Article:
Fedweek

DHS has sent notices to nearly 250,000 of its employees that a database used by its IG’s office has been compromised, putting at risk personally identifiable information including names Social Security numbers, dates of birth, positions, grades and duty stations.

During an investigation, the IG discovered that an unauthorized copy of its investigative case management system was in the possession of a former IG employee, DHS has said.

Potentially affected are those employed by DHS in 2014 – the IG used the data to conduct identity confirmation during the complaint and investigative process – and those who were associated with an IG investigation from 2002 through 2014. In those cases, additional information could be included, including email addresses, home addresses and information provided to the IG’s office.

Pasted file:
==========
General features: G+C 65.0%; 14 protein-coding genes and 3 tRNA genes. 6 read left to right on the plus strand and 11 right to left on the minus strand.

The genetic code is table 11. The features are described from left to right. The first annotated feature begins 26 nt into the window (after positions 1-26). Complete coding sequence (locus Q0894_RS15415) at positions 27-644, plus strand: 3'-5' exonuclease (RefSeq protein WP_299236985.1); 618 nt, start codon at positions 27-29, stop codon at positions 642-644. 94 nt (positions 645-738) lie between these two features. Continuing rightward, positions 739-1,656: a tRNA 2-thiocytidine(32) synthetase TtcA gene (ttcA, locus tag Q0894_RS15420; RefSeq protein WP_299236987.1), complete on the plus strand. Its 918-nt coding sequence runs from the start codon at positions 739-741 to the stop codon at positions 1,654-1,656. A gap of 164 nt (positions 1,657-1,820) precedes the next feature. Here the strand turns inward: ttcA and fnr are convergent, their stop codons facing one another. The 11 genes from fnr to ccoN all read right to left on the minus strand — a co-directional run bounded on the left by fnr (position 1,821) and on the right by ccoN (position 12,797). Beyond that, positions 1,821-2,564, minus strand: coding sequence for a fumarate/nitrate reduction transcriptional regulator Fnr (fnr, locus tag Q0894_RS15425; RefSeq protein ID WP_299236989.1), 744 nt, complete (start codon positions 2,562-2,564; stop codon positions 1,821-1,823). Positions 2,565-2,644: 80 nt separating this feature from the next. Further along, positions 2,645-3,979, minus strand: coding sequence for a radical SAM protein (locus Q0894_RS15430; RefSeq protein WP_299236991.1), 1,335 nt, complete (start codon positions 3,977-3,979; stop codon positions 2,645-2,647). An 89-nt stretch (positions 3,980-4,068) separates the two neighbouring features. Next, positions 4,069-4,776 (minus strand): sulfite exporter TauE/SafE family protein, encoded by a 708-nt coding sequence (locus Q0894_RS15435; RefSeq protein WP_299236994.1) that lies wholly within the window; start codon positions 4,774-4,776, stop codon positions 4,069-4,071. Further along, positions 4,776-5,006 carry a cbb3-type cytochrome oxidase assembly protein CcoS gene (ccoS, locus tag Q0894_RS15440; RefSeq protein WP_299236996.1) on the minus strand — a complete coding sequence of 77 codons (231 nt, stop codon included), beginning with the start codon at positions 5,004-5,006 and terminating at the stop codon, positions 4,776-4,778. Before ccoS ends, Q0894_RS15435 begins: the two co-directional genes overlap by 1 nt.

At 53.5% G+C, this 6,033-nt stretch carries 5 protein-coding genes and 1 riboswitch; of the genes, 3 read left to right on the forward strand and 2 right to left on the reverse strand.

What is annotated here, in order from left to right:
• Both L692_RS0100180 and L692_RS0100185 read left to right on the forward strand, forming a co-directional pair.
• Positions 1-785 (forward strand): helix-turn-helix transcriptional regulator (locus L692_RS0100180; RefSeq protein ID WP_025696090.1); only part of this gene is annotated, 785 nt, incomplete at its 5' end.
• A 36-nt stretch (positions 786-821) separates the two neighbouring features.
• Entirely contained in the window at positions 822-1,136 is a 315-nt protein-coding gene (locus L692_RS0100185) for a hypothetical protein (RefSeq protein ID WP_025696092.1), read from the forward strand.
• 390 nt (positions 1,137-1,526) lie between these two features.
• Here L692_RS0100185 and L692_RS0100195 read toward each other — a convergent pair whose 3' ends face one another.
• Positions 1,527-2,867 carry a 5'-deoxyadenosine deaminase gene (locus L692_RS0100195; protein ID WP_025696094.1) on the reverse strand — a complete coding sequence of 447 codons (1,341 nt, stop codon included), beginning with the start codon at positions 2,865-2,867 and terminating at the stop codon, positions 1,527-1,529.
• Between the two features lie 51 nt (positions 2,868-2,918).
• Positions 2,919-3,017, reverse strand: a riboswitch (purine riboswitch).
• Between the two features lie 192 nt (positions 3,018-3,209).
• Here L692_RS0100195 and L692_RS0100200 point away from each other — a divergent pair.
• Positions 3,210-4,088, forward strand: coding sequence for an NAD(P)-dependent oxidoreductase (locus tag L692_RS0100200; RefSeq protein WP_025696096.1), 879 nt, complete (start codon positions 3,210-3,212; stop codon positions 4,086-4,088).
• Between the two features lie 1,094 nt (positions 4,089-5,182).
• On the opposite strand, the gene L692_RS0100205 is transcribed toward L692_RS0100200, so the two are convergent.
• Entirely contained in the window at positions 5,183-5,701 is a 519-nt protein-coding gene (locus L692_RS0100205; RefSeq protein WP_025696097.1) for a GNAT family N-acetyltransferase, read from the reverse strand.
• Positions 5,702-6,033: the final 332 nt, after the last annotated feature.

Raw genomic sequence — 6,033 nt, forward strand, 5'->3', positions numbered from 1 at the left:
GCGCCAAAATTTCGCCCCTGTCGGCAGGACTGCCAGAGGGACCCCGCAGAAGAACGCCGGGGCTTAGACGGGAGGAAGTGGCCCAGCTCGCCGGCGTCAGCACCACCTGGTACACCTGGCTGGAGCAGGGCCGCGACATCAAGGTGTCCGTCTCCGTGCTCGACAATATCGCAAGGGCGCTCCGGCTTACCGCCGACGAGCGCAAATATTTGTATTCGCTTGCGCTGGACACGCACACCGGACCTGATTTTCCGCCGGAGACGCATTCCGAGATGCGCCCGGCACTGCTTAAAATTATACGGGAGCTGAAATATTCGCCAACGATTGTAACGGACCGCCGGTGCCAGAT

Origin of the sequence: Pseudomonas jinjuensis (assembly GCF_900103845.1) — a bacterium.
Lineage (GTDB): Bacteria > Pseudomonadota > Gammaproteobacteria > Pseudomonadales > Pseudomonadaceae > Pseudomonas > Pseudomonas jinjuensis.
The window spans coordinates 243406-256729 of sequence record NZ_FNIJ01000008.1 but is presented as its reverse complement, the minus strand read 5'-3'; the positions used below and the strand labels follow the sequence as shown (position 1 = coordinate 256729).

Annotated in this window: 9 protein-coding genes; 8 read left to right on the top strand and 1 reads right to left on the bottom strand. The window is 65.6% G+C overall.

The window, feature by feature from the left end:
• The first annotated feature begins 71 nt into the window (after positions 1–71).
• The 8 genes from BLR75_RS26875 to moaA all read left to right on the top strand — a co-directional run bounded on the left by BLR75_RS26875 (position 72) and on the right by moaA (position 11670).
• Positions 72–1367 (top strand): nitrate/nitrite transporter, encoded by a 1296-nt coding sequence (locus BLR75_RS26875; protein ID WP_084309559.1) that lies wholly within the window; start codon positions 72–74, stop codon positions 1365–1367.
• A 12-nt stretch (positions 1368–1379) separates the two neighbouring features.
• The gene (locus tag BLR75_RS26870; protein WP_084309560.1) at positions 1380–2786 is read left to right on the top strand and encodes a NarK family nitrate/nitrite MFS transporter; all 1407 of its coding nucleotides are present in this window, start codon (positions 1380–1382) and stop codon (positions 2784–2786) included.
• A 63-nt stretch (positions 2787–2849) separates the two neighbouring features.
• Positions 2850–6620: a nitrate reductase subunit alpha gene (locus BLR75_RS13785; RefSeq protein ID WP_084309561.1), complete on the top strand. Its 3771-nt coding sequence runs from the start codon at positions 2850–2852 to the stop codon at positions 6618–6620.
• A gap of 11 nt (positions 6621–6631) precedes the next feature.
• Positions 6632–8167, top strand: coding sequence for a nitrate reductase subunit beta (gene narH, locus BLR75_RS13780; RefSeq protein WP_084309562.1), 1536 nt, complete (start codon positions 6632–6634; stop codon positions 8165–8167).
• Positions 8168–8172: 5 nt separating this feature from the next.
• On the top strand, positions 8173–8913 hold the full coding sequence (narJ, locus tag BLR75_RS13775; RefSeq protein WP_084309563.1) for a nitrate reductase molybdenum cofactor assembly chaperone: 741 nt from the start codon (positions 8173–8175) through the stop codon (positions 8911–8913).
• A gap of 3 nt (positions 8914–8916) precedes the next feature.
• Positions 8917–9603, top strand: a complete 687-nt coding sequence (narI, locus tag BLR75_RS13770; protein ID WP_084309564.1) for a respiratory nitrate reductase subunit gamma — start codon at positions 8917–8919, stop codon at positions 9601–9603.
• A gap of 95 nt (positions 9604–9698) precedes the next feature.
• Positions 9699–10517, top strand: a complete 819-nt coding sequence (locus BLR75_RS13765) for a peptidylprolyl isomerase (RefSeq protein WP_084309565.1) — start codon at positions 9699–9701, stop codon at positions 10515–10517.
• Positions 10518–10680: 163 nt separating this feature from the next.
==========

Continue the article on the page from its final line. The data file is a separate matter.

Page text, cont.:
DHS is offering 18 months of free credit monitoring and identity protection services; the notices include instructions on how to register. It also said it “is implementing additional security precautions to limit which individuals have access to this information and will better identify unusual access patterns.”

Many current and former DHS employees, as well as those of other agencies, already are eligible for similar services due to the breach of OPM’s central federal personnel file and its background investigation database. There have been a number of other breaches of employee information held by other individual agencies, as well, but unlike those, the DHS breach was not the result of a cyber attack.